The practicality of differentiated instruction is debated in the hallways and teachers' lounges of schools across the country. While teachers recognize the benefits of differentiation, many struggle with the logistical details of putting it all together. In particular, the misconception that differentiated instruction means individualized instruction for each student has led to much confusion and frustration. Tomlinson (n.d.) makes clear distinctions between differentiation and individualization and assures teachers that "It is not a mandate for teachers to make individual lesson plans for each student". While differentiation does not necessarily mean individualization, it does call for built-in flexibility that supports a variety of individual learning styles.
Many educators are familiar with the structure for differentiation, which focuses on content, process, and product. A promising strategy for addressing all three components of differentiation is universal design for learning (UDL). UDL provides explicit guidelines that focus on the three basic principles of multiple means of representation, expression, and engagement. "A UDL curriculum takes on the burden of adaptation so that the student does not have to, minimizing barriers and maximizing access to both information and learning" (Strangman, Hall, & Meyer, 2004). Universal design is based on the premise that proactive planning to reduce barriers decreases the need for retroactive accommodations, thereby increasing opportunities for positive outcomes (Orr & Hammig, 2009).
Today's technology resources make it easier to build units of instruction that are flexible and accessible to all learners. The way most websites are built illustrates the basic principles of UDL. That is, key words are often hyperlinked to definitions or other relevant resources; a variety of visual images and graphics support the presented concepts; related videos, audio files, and documents are posted to help clarify or extend important points; and interactive tutorials can be completed to help learners develop skills or apply concepts. The Center for Applied Special Technology (CAST) has developed a bank of resources that teachers can use to develop the concept of UDL, assess their own curriculum and lesson plans for potential barriers, and design instruction that has built-in flexibility (Rose & Meyer, 2002).
Students today are entering a world where their ability to independently access, process, and apply information is more important than their ability to memorize isolated facts. Instructional opportunities that are built to satisfy the principles of UDL will help all students develop an awareness of their learning needs and prepare them to navigate the complex landscape of information resources available to them. Teachers who use the UDL framework to design instruction will not have to re-teach or re-design frequently because a variety of lesson resources and activities are embedded and available on demand (Rose & Meyer, 2002). "UDL relegates the medical or deficit model of disability in favor of a more inclusive paradigm in which persons with disabilities are seen as part of continuum of learners with various strengths and weaknesses" (Orr & Hammig, 2009, p. 183). A UDL approach to delivering instruction moves away from a one-size-fits-all approach towards a model that anticipates the varying needs of students with and without disabilities.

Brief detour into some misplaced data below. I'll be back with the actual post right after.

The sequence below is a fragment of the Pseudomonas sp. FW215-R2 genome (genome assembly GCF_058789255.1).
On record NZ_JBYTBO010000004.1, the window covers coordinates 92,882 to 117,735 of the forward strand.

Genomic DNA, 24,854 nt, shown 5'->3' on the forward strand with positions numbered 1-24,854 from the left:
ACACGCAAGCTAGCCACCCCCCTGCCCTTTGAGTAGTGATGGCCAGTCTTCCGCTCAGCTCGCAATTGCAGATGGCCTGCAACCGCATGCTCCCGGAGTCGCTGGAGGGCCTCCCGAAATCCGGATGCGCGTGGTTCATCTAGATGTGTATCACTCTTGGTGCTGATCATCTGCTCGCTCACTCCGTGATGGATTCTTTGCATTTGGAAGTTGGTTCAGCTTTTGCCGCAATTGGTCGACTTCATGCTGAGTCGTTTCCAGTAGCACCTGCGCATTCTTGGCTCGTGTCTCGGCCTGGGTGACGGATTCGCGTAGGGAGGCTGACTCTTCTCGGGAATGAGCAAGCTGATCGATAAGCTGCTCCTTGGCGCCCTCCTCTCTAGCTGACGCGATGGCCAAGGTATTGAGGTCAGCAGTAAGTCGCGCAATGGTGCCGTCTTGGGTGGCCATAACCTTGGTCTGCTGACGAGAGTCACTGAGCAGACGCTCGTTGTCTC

The greatest benefit of UDL may be that it helps educators align their efforts to differentiate instruction, integrate technology, and ultimately meet the demands of adequate yearly progress for all subgroups of students. While UDL was originally inspired by a goal of meeting the needs of students with disabilities, all students will enjoy greater opportunties for meaningful access and improved outcomes as a result of its use. UDL is not another strategy to put in a teacher's bag of tricks. It is a comprehensive framework for organizing all of the strategies that have been proven successful and a method for implementing them in both an effective and an efficient manner. As Scott and McGuire (2005) stated, universal design "provides a powerful ... message - student diversity is now the norm, not the exception ..." (cited in Orr & Hammig, 2009, p. 192)
Center for Applied Special Technology. (2009). What is universal design for learning? Retrieved November 20, 2009, from http://www.cast.org/research/udl/index.html
Orr, A. S., & Hammig, S. B. (2009). Inclusive postsecondary strategies for students with learning disabilities: A review of literature. Learning Disability Quarterly, 32, 181-196.
Rose, D., & Meyer, A. (2002). Education in the digital age. In D. Rose & A. Meyer, Teaching every student in the digital age: Universal design for learning. Alexandria, VA: Association for Supervision and Curriculum Development. Retrieved from http://www.ascd.org/publications/books/101042/chapters/Education_in_the_Digital_Age.aspx
Strangman, N., Hall, T., & Meyer, A. (2004). National Center on Accessing the General Curriculum. Retrieved from Center for Applied Special Technology: http://www.cast.org/publications/ncac/ncac_backknowledgeudl.html
Tomlinson, C. A. (n.d.). C. A. Tomlinson - ASCD Author. ASCD Home. Retrieved from http://www.ascd.org/Publications/Authors/Carol_Tomlinson.aspx?id=29764641001&nvid=a6b1